Carer’s Credit

Carer’s Credit is a National Insurance credit for carers of working age. It means you are treated as though you paid National Insurance during the time you were caring. To get Carer’s Credit, you must care for someone for more than 20 hours a week. The person you look after must receive a qualifying benefit, such as Personal Independence Payment, Disability Living Allowance or Attendance Allowance.

If the person you are caring for is not receiving a qualifying benefit, you may still be eligible for Carer’s Credit if you can provide a care certificate.

If you look after someone for between 20–35 hours a week, care for more than one person for less than 35 hours a week in total, are self-employed or work part-time or study while caring you may benefit from Carer’s Credit.

To claim if you live in England, Scotland or Wales, call the Carer’s Allowance Unit on 0345 608 4321, use textphone 0345 604 5312 or visit gov.uk

If you live in Northern Ireland, call the Disability and Carers Service on 0300 123 3356, use textphone 028 9031 1092 or visit nidirect.gov.uk You can also ask your local Social Security or Jobs and Benefits office for a form.

What is Carer’s Credit?

Carer’s Credit is a National Insurance credit for carers of working age. It helps you build up qualifying years for the State Pension while you are not working.

You need to pay National Insurance to qualify for a State Pension. But you may not be working if you are a carer, which means that you might not be paying National Insurance. Carer’s Credit means you are treated as though you paid National Insurance during the time you were caring.

If you get Carer’s Credit you do not get any actual money, but it protects your right to a State Pension later in life.


Who can claim

To get Carer’s Credit, you must look after at least one person for 20 hours or more a week.

Normally, each person you look after must be getting one of these disability benefits:

  • the daily living component of Personal Independence Payment at either rate
  • the care component of Disability Living Allowance at the middle or higher rate
  • Attendance Allowance.

If the person you look after does not get one of these benefits, you may still get Carer’s Credit if you fill in the care certificate part of the application form. This will need to be signed by a health or social care professional.

Is it right for you?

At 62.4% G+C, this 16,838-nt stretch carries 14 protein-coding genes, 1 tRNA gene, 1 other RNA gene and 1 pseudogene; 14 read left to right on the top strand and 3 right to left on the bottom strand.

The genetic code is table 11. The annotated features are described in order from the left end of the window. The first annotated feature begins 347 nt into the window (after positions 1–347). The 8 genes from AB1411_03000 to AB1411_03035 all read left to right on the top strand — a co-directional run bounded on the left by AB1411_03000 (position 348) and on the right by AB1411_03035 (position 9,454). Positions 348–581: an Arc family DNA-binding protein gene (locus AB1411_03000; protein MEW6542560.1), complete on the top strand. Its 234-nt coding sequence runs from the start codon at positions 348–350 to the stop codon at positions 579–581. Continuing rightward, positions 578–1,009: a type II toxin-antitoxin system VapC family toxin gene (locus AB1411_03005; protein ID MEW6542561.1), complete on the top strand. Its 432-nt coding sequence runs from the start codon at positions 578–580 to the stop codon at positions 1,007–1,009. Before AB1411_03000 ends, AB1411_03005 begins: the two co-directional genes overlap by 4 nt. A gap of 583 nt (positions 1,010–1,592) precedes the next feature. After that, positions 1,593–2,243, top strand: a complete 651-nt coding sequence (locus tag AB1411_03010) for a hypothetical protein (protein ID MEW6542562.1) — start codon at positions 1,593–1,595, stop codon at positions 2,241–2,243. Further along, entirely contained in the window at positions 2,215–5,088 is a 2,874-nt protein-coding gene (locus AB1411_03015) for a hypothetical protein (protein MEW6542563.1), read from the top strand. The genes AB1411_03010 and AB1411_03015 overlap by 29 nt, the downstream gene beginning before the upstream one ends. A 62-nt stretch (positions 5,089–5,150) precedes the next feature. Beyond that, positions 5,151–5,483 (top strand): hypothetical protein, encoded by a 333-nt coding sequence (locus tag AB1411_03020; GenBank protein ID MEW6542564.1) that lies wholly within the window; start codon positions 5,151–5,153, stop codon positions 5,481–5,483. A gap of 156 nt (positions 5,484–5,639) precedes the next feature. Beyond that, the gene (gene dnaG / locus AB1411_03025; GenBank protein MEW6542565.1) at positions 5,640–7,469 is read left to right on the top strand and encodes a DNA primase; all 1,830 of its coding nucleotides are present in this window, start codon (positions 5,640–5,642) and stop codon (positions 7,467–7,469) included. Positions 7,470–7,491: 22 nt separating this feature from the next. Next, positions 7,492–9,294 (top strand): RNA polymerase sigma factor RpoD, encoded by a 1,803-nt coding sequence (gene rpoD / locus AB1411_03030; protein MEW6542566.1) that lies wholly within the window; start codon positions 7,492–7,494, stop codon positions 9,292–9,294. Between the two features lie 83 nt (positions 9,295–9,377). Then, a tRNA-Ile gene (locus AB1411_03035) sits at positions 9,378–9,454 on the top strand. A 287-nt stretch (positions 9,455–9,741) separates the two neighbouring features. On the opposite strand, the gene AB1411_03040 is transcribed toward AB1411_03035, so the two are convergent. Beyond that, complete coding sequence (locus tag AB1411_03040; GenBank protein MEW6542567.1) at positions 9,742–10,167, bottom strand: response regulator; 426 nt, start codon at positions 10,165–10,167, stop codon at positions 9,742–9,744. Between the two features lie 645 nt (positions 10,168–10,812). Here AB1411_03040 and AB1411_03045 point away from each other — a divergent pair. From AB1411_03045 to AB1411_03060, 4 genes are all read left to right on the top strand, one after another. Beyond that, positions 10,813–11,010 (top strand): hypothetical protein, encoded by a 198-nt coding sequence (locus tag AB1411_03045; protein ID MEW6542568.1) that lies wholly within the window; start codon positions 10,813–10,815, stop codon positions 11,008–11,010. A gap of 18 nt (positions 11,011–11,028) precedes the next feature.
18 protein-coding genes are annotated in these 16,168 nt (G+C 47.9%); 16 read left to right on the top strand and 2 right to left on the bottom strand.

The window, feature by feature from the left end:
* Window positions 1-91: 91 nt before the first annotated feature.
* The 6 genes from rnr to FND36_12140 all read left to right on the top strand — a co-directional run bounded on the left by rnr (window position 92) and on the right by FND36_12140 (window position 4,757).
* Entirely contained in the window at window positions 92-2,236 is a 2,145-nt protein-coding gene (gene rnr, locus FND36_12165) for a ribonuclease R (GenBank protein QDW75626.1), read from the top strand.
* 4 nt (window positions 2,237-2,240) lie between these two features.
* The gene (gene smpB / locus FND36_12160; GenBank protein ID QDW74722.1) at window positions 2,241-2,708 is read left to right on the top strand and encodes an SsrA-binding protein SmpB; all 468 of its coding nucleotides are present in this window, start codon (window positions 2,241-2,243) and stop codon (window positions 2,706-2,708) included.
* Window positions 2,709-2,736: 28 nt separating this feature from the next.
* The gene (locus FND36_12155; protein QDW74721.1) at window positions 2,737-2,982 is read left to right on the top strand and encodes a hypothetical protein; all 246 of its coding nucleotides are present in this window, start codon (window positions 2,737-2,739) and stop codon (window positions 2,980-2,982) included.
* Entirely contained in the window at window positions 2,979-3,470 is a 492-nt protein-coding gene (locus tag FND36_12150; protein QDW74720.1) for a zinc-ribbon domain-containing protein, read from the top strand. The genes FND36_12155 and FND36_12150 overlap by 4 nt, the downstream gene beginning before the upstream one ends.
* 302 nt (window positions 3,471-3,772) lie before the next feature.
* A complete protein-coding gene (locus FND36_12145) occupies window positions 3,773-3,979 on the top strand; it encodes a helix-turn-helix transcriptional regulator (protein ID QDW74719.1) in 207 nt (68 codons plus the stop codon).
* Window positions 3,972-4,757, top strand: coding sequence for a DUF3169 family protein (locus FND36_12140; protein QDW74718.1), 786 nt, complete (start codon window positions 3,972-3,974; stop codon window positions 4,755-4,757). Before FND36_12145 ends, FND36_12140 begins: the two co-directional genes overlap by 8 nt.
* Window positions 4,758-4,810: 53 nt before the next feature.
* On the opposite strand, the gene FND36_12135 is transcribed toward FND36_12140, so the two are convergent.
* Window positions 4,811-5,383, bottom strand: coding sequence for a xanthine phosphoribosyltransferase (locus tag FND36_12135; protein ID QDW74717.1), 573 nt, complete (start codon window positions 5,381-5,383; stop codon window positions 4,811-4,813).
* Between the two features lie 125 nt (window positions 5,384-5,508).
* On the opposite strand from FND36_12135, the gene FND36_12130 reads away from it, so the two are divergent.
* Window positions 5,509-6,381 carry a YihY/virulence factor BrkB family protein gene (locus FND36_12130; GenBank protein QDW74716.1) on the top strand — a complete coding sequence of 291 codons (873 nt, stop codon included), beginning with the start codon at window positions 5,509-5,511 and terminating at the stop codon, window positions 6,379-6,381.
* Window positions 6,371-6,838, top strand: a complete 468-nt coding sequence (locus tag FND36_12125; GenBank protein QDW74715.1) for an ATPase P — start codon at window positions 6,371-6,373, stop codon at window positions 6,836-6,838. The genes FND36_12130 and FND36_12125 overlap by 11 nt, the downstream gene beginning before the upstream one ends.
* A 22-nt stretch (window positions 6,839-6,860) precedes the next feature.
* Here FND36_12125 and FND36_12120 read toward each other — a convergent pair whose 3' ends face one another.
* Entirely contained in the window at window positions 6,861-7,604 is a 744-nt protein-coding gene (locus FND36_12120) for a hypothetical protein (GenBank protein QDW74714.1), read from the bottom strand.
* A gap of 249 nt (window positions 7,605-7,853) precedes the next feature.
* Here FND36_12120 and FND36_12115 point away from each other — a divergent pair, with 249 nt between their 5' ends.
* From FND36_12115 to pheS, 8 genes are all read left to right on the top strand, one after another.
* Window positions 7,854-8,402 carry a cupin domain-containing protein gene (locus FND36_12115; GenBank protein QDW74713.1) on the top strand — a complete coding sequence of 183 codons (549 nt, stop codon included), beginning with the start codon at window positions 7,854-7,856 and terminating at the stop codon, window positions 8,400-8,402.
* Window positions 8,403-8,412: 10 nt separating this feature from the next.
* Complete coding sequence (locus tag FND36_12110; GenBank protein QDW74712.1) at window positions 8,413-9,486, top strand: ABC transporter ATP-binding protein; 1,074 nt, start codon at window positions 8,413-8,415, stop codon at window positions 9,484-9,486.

You do not need to apply for Carer’s Credit if you are already getting benefits such as:

  • Carer’s Allowance
  • Income Support as a carer (or based on incapacity)
  • Child Benefit for a child under the age of 12.

These benefits will automatically protect your right to State Pension.

You may benefit from claiming Carer’s Credit if you:

  • look after for someone for 20 to 35 hours a week
  • help look after an ill or disabled person, but someone else claims Carer’s Allowance for looking after them
  • look after several people, but do not care for any one person for 35 hours or more a week
  • look after someone as well as doing paid work, but do not earn enough to pay National Insurance for the whole year
  • look after someone and are self-employed
  • look after someone and are a full-time student.


How to claim

  • If you live in England, Scotland, or Wales, call the Carer’s Allowance Unit on 0345 608 4321, use textphone 0345 604 5312 or visit gov.uk
  • If you live in Northern Ireland, call the Disability and Carers Service on 0300 123 3356, use textphone 028 9031 1092 or visit nidirect.gov.uk You can also ask your local Social Security or Jobs and Benefits office for a form.

Back to Looking after someone with cancer

Financial help when caring

There are ways to help cope with financial difficulties and decisions when you are caring for someone with cancer.

Carer’s Allowance

If you are caring for someone with cancer, you may be able to get financial help.

Bereavement benefits

Bereavement benefits can be paid to someone whose husband, wife or civil partner has died.